PORTLAND, Maine — The fate of ranked-choice voting (RCV) for president in the upcoming election is in the hands of the Maine Supreme Court.
The issue at hand—nearly one thousand signatures originally excluded by the Secretary of State because they failed to be collected by a registered voter as required by the Maine Constitution.
The petition circulators appealed, and a Superior Court Judge ruled that the rule is at odds with the federal constitution, and ordered that the signatures be counted.
That ruling put the petitioners over the number of signatures needed to put the question on the November ballot, blocking the use of RCV in the presidential race.
On Thursday, Maine’s supreme court heard 11th-hour arguments aimed at stopping a GOP-led referendum on ranked-choice voting and allowing the voting system to be used in the November presidential election.
Secretary of State Matthew Dunlap contends the GOP fell short of collecting 63,068 valid signatures for the November ballot. But the threshold was surpassed when a judge allowed 988 signatures from two people who didn’t register to vote until after they began collecting signatures.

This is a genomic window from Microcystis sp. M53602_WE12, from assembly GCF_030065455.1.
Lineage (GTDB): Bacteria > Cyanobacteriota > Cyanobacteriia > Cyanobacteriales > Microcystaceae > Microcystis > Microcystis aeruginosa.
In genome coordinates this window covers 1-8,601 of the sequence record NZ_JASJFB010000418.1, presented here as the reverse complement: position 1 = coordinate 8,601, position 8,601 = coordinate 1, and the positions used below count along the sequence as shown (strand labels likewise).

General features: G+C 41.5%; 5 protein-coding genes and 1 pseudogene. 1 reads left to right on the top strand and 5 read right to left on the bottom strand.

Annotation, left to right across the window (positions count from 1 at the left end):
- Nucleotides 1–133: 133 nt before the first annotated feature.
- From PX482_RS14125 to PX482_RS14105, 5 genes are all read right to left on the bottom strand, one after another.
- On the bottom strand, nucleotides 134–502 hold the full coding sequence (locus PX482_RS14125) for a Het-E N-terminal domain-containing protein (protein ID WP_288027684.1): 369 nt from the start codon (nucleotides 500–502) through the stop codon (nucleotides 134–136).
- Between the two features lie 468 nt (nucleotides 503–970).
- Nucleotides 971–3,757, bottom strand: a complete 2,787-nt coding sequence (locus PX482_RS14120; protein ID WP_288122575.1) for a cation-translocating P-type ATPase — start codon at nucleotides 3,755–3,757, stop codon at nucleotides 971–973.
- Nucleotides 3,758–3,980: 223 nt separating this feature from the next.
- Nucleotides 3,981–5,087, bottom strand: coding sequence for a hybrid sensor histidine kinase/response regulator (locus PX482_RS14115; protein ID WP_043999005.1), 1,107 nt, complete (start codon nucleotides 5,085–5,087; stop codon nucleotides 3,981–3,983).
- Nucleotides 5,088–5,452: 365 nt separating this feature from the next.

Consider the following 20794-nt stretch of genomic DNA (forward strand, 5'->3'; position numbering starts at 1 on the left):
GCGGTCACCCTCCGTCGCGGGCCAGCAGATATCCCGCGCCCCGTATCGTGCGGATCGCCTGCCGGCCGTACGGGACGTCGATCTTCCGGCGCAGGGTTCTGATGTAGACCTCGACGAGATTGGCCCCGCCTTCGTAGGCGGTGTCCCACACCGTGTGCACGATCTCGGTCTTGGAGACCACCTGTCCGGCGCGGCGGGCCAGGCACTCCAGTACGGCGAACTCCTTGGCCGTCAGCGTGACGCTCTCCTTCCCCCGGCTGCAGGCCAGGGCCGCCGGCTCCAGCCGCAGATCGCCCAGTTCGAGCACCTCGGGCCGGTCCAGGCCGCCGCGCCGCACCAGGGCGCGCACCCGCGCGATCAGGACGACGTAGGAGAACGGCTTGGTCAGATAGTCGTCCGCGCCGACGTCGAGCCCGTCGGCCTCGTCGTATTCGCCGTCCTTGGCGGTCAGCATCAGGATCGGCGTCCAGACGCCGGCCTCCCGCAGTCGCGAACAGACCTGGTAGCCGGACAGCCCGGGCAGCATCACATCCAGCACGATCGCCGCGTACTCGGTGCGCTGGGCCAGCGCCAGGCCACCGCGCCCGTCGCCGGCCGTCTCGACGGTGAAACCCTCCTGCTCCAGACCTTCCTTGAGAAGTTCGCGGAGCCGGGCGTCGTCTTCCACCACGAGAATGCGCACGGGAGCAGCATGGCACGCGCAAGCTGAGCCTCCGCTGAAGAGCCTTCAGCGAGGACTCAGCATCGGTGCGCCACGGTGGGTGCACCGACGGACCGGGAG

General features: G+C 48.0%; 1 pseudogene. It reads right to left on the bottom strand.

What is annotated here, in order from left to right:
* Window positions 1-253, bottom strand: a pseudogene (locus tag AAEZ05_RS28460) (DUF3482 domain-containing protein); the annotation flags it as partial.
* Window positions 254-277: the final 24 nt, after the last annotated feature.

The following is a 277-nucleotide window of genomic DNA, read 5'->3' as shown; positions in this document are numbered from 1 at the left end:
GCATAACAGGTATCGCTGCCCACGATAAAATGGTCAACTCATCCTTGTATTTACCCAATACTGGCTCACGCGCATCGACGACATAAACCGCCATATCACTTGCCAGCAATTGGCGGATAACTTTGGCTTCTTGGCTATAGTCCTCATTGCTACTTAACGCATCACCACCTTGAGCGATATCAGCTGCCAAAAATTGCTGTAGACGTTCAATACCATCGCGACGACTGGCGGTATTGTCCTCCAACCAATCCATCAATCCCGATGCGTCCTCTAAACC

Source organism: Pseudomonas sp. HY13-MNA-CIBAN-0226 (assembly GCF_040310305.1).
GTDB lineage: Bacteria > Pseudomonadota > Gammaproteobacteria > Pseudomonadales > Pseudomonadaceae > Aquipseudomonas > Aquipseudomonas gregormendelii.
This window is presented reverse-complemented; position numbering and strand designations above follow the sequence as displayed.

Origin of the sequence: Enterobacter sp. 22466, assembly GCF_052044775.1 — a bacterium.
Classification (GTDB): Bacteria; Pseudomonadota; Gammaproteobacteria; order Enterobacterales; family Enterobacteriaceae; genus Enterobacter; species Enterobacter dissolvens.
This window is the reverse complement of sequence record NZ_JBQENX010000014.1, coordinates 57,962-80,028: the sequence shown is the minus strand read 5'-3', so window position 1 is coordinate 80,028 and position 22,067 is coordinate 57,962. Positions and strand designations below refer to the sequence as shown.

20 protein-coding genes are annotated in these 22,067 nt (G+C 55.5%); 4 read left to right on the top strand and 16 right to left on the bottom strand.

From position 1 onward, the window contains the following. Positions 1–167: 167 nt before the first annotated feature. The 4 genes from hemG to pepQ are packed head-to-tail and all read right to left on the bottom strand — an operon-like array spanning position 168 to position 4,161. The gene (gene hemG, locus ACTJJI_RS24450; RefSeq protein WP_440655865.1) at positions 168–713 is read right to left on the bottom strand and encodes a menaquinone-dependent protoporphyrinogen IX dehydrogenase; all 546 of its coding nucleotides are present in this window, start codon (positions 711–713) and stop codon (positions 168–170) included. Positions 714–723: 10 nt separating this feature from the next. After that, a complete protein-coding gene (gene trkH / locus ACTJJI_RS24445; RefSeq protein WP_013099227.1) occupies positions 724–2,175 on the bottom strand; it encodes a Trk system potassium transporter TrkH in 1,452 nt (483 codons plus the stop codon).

Dunlap contends signature-gatherers must be registered to vote before they start collecting signatures from voters.
Assistant Attorney General Phyllis Gardner says, "The Secretary is likely to succeed on the merit of the impending appeal warranting an issuance of a stay. Because the superior court erred as a rule of law in its reading of the Maine Constitution."
But Patrick Strawbridge for the petitioners argues, "The court has long emphasized the people's veto process represents an integral part of the State's legal framework and reserves sovereignty of the people over their elected officials. This court has made clear that both constitutional and statutory provisions need to be construed to facilitate and not limit that right."
According to the Secretary of State, the timing of the court's ruling is urgent because they need to print up ballots to mail out by the beginning of October.
While the law court has 30 days to decide the case, it is expected that they'll rule more quickly.
Maine would become the first state in U.S. history to use ranked-choice voting for president if it's able to use the method.
The Maine Secretary of State says he's unable to comment on pending litigation.